• kitsch
    Georg Friedrich Kersting (1814) Man reading at lamplight
  • How would you go about creating a kitsch painting?
  • Identifiying Kitsch, according to Thomas Kulka
    Kitsch depicts objects or themes that are highly charged with stock emotions.
    The objects or themes depicted by kitsch are instantly and effortlessly identifiable.
    Kitsch does not substantially enrich our associations relating to the depicted objects or themes.
  • Consumerism
    Kitsch and Swell store, Montreal
  • Nixon/ Khrushchev ‘Kitchen Debate’ (1959)
  • Richard Hamilton (1956) Just What is it that Makes Today’s Homes so Different, so Appealing?
  • Pop art (and the working class?)
    Peter Blake (1961) Self-Portrait With Badges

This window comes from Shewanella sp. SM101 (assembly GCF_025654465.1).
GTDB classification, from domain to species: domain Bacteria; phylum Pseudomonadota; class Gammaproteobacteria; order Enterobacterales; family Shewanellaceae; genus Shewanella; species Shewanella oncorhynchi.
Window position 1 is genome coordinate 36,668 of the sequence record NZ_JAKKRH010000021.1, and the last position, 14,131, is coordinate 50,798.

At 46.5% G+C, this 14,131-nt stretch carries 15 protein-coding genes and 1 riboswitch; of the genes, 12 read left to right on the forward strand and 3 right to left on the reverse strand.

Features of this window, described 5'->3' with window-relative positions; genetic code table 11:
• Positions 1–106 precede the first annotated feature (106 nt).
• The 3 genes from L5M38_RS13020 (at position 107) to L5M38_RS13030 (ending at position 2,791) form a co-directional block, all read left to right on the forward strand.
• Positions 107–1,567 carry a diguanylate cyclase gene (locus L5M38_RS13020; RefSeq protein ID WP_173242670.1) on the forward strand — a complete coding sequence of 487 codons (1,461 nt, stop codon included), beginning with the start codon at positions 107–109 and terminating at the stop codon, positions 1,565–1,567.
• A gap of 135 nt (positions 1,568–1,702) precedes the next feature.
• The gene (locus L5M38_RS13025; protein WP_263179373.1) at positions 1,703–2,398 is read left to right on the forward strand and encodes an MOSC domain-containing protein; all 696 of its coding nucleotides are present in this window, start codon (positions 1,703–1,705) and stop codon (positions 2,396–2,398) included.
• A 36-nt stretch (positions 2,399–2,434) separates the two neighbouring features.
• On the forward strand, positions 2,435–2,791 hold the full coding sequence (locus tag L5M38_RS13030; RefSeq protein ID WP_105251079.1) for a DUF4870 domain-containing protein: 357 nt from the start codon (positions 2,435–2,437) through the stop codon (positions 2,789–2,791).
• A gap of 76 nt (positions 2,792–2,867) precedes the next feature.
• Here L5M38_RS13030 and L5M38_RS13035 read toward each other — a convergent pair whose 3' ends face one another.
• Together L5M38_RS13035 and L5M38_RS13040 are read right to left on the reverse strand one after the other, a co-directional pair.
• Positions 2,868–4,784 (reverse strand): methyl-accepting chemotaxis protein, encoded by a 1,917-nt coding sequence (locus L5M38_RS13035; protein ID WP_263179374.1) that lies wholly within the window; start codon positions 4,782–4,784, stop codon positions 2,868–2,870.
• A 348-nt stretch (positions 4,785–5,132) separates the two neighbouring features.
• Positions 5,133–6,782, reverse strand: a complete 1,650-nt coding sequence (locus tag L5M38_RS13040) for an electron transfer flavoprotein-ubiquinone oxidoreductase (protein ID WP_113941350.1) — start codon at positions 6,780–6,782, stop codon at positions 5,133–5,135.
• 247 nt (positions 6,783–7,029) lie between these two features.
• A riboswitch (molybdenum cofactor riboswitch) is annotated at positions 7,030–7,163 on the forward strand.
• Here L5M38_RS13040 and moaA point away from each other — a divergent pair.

• Conceptual art (and the educated class?)
    Joseph Kosuth (1967) Titled (Art as Idea as Idea) (1967)
  • Conceptual art (and the educated class?)
    Joseph Kosuth (1967) Titled (Art as Idea as Idea) (1967)
  • Conceptual art (and the educated class?)
    Art & Language (1972) Index 01, Documenta 5, Kassel
  • ‘Bad’ Painting
    James Albertson , retrospective at CCA Sacramento
  • ‘Bad’ Painting
    “This... Is the ironic nature of the title, ‘bad’ painting, which ... Is really ‘good’ painting. It is figurative work that defies, either deliberately or by virtue of disinterest, the classic canons of good taste, draftsmanship, acceptable sources material, rendering, or illusionistic representation. In other words, this is work that avoids the conventions of high art, either in terms of traditional art history or very recent taste of fashion.”